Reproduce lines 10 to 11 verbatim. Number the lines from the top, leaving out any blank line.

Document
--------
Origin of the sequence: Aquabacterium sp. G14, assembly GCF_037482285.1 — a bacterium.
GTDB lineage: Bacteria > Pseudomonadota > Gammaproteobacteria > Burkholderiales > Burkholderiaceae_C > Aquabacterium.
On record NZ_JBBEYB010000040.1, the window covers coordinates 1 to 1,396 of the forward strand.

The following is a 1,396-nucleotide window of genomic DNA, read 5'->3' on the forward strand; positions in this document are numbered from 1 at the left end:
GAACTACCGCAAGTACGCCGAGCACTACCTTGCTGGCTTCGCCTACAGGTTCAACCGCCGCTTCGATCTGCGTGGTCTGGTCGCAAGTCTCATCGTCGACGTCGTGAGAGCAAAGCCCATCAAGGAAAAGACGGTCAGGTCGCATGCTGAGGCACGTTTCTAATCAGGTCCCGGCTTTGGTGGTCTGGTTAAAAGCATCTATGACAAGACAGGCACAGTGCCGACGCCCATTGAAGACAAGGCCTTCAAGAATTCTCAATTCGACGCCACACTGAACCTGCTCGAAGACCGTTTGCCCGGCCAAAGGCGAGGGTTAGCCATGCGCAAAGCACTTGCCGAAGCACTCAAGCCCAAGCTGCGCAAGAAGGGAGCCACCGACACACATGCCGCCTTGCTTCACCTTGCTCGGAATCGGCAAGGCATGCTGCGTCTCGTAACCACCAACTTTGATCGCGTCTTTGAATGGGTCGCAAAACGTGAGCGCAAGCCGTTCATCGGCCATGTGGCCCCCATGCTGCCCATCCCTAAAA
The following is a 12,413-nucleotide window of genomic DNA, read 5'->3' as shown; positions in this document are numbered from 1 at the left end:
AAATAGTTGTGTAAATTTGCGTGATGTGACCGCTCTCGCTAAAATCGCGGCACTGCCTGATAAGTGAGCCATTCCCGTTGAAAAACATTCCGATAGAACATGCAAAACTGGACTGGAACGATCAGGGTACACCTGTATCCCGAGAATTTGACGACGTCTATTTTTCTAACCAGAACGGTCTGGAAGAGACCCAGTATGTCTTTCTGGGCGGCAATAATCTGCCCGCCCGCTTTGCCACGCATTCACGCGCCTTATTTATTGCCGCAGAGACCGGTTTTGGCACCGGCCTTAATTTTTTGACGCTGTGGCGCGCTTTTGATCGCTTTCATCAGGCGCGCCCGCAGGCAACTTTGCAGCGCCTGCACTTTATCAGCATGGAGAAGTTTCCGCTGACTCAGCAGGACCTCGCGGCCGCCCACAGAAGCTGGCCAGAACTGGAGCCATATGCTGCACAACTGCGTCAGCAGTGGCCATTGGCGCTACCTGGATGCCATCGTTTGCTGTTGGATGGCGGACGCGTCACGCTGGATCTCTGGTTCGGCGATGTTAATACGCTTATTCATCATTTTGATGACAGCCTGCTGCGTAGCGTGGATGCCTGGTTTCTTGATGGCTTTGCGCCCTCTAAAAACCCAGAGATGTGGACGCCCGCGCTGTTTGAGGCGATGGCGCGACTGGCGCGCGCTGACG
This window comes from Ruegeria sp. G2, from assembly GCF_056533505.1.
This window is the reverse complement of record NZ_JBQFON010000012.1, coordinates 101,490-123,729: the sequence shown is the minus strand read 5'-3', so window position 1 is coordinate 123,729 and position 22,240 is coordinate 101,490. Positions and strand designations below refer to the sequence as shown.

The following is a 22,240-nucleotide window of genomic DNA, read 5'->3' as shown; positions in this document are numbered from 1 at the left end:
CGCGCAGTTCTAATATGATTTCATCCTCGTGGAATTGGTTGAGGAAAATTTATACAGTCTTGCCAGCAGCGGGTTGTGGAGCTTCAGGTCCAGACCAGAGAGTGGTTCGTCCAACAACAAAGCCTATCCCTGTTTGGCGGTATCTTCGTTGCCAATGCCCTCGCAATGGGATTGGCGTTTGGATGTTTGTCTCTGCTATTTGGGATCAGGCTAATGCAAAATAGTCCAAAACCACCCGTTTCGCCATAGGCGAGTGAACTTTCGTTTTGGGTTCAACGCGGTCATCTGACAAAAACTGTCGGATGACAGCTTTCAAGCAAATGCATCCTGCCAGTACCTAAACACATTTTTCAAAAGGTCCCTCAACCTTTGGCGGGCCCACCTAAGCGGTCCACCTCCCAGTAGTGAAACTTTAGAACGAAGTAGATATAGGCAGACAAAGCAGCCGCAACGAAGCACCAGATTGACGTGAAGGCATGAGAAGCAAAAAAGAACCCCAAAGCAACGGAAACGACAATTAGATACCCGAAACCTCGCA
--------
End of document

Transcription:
The following is a 22,240-nucleotide window of genomic DNA, read 5'->3' as shown; positions in this document are numbered from 1 at the left end:
CGCGCAGTTCTAATATGATTTCATCCTCGTGGAATTGGTTGAGGAAAATTTATACAGTCTTGCCAGCAGCGGGTTGTGGAGCTTCAGGTCCAGACCAGAGAGTGGTTCGTCCAACAACAAAGCCTATCCCTGTTTGGCGGTATCTTCGTTGCCAATGCCCTCGCAATGGGATTGGCGTTTGGATGTTTGTCTCTGCTATTTGGGATCAGGCTAATGCAAAATAGTCCAAAACCACCCGTTTCGCCATAGGCGAGTGAACTTTCGTTTTGGGTTCAACGCGGTCATCTGACAAAAACTGTCGGATGACAGCTTTCAAGCAAATGCATCCTGCCAGTACCTAAACACATTTTTCAAAAGGTCCCTCAACCTTTGGCGGGCCCACCTAAGCGGTCCACCTCCCAGTAGTGAAACTTTAGAACGAAGTAGATATAGGCAGACAAAGCAGCCGCAACGAAGCACCAGATTGACGTGAAGGCATGAGAAGCAAAAAAGAACCCCAAAGCAACGGAAACGACAATTAGATACCCGAAACCTCGCA